Is circumcision in the best interest of the child?

Following a divorce, many parents with children have some custody agreement in place which determines whether the parents will have joint or sole physical and legal custody of the child. In legal terms, physical custody refers to the parent the child will physically live with. On the other hand, legal custody refers to which parent has the legal authority make to decisions concerning the child's upbringing in areas such as education, medical, and religious needs.

In some cases, parties may mutually agree to share legal and physical custody. However, in some cases a joint arrangement may not be in the best interest of the child or a parent may refuse to honor such an agreement. In fact, Florida residents may find it interesting to learn that parents of 3-year-old boy found themselves in court over the issue of their son's circumcision.

According to reports, a couple of years ago in 2012 the parents of the boy entered into a parenting agreement wherein the father was granted the right to make his son's medical appointments, and pay any resulting medical expenses. The parties agreed at that time that the father would deal with his son's circumcision. In essence, the parents had agreed upon joint legal custody.

Despite the explicit terms of the parenting agreement, the parents ended up in court when the mother of the 3-year-old boy raised an objection when the father wanted his son circumcised. In her objection to male circumcision, she noted that it is genital mutilation, not medically necessary and would subject her son to risks associated with general anesthesia. A lower court, however, affirmed that the parenting agreement which gave the father the rights to make medical decisions for their son was valid, and gave the father the go ahead to proceed. The mother appealed the lower court decision and was granted a stay by a higher court. Furthermore, the mother's attorney noted that even though a parenting agreement is in place, one should consider the best interest of the child.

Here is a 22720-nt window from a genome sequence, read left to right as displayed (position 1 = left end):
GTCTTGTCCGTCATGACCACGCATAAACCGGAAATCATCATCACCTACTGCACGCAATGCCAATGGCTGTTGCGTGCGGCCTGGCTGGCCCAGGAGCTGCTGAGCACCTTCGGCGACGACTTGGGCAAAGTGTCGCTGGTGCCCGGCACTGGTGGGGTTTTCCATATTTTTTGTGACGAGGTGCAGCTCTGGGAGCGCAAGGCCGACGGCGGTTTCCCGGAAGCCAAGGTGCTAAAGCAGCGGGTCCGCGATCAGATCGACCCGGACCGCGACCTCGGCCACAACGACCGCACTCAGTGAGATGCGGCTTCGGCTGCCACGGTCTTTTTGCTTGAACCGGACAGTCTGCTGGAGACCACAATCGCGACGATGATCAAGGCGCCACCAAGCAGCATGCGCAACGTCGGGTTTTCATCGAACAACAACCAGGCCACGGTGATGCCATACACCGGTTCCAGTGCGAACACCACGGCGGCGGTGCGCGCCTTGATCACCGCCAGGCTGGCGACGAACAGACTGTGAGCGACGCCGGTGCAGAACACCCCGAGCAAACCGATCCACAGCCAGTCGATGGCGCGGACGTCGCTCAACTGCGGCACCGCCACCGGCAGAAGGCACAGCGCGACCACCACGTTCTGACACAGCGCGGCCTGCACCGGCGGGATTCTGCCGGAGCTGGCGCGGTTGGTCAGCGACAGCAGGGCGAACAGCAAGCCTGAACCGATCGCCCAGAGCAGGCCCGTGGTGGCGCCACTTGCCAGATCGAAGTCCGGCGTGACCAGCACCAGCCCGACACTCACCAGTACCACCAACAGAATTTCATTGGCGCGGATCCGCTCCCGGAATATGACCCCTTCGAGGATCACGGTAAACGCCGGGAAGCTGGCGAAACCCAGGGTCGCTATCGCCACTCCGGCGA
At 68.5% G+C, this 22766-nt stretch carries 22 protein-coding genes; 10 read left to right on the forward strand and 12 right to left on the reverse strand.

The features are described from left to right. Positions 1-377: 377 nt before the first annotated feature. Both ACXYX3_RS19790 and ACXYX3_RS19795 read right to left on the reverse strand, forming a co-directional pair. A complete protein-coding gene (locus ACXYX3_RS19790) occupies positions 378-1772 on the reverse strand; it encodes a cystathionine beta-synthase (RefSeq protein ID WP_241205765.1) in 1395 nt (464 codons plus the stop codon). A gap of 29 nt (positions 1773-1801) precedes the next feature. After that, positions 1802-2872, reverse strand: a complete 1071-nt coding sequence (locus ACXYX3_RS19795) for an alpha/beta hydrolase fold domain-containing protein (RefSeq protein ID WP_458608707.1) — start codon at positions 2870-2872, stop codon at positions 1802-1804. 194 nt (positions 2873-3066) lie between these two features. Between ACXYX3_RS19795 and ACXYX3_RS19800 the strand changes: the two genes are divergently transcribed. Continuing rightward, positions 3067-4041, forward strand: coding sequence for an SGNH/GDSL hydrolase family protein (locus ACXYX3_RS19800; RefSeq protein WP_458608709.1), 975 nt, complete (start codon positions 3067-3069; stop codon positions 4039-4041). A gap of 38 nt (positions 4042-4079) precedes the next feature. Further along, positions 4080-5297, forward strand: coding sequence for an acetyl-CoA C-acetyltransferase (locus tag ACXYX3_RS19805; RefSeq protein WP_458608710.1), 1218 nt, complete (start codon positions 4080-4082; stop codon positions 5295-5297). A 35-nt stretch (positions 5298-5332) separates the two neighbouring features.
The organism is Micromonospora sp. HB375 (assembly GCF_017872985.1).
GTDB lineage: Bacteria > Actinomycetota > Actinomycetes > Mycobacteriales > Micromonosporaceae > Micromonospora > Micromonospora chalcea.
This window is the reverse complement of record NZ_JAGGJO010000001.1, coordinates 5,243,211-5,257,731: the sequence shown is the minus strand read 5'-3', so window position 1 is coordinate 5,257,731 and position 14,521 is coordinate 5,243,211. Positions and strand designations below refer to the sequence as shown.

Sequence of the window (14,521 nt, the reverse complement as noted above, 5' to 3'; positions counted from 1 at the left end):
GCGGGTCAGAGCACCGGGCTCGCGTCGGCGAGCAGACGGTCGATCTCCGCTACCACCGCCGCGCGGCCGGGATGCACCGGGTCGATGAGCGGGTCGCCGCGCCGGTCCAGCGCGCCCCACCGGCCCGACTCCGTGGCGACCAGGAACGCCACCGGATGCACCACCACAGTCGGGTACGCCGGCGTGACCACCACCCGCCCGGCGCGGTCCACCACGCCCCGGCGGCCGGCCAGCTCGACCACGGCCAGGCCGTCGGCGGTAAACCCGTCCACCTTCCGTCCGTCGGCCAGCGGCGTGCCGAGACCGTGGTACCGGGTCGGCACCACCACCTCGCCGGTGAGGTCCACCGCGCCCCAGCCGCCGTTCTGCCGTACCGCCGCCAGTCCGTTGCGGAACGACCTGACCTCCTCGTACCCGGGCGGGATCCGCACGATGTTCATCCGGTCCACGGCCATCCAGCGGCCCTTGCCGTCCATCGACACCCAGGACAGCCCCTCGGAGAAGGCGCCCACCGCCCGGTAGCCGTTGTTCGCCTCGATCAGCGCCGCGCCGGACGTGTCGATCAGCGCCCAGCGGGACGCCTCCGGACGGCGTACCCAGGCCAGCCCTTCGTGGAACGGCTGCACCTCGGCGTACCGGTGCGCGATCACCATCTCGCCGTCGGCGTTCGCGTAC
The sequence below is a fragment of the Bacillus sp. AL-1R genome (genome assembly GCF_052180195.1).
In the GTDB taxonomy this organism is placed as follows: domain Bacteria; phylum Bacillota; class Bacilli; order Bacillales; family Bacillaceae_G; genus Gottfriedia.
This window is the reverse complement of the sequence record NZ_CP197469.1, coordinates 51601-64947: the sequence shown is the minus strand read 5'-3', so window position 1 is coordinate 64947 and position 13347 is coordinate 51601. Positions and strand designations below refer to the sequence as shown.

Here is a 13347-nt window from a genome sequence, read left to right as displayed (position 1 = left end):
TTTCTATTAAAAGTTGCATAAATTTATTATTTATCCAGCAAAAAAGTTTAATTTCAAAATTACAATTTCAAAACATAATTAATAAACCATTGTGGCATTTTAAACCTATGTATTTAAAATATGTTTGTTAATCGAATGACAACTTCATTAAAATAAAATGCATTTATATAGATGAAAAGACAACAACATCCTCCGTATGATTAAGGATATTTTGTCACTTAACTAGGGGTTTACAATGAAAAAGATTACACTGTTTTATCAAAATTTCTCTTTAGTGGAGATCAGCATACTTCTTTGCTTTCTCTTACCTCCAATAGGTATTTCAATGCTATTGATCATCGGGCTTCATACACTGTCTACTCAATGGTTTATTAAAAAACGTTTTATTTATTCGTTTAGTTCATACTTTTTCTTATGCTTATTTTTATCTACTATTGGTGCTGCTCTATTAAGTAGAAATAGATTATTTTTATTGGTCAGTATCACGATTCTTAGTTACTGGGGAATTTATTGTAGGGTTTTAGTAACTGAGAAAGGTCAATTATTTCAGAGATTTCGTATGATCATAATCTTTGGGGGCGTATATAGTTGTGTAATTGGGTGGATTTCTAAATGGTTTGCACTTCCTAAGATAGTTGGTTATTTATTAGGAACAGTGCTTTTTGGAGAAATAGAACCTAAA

When it comes to parenting agreements, any Florida family attorney will agree that they are drafted to ensure that parents know and understand the custody arrangement, visitations schedules and the like. But, disputes over such agreements can arise. When they do it may be helpful for the parents to work with a family law attorney to resolve the parenting agreement dispute.

Source: Yahoo News, "Should a Florida Court Be Able to Force a Three-Year-Old Boy to Get Circumcised?," Liz Dwyer, May 17, 2014

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